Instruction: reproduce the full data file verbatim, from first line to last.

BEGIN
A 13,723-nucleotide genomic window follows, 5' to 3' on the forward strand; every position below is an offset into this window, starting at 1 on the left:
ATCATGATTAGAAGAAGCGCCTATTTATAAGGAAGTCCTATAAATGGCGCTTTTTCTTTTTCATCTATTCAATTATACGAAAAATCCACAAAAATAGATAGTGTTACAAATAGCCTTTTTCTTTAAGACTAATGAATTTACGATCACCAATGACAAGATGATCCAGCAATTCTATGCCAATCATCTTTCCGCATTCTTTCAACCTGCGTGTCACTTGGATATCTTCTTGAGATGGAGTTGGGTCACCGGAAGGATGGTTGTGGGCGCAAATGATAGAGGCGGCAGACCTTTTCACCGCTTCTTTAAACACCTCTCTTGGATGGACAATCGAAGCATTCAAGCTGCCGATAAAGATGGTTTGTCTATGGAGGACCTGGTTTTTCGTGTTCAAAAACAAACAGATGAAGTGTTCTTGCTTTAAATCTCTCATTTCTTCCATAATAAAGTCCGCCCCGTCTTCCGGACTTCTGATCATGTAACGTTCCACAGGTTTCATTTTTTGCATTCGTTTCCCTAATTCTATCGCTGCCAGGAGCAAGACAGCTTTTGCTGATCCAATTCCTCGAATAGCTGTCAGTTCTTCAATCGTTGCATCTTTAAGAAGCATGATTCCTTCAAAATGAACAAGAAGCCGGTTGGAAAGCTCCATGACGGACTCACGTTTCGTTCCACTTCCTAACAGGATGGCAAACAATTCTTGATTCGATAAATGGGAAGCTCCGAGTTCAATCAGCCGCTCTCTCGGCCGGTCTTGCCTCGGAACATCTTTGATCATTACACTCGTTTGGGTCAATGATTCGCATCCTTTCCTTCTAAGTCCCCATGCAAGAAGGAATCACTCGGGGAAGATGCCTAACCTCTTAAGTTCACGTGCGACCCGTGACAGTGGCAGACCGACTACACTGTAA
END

A 13,723-nucleotide genomic window follows, 5' to 3' on the forward strand; every position below is an offset into this window, starting at 1 on the left:
ATCATGATTAGAAGAAGCGCCTATTTATAAGGAAGTCCTATAAATGGCGCTTTTTCTTTTTCATCTATTCAATTATACGAAAAATCCACAAAAATAGATAGTGTTACAAATAGCCTTTTTCTTTAAGACTAATGAATTTACGATCACCAATGACAAGATGATCCAGCAATTCTATGCCAATCATCTTTCCGCATTCTTTCAACCTGCGTGTCACTTGGATATCTTCTTGAGATGGAGTTGGGTCACCGGAAGGATGGTTGTGGGCGCAAATGATAGAGGCGGCAGACCTTTTCACCGCTTCTTTAAACACCTCTCTTGGATGGACAATCGAAGCATTCAAGCTGCCGATAAAGATGGTTTGTCTATGGAGGACCTGGTTTTTCGTGTTCAAAAACAAACAGATGAAGTGTTCTTGCTTTAAATCTCTCATTTCTTCCATAATAAAGTCCGCCCCGTCTTCCGGACTTCTGATCATGTAACGTTCCACAGGTTTCATTTTTTGCATTCGTTTCCCTAATTCTATCGCTGCCAGGAGCAAGACAGCTTTTGCTGATCCAATTCCTCGAATAGCTGTCAGTTCTTCAATCGTTGCATCTTTAAGAAGCATGATTCCTTCAAAATGAACAAGAAGCCGGTTGGAAAGCTCCATGACGGACTCACGTTTCGTTCCACTTCCTAACAGGATGGCAAACAATTCTTGATTCGATAAATGGGAAGCTCCGAGTTCAATCAGCCGCTCTCTCGGCCGGTCTTGCCTCGGAACATCTTTGATCATTACACTCGTTTGGGTCAATGATTCGCATCCTTTCCTTCTAAGTCCCCATGCAAGAAGGAATCACTCGGGGAAGATGCCTAACCTCTTAAGTTCACGTGCGACCCGTGACAGTGGCAGACCGACTACACTGTAA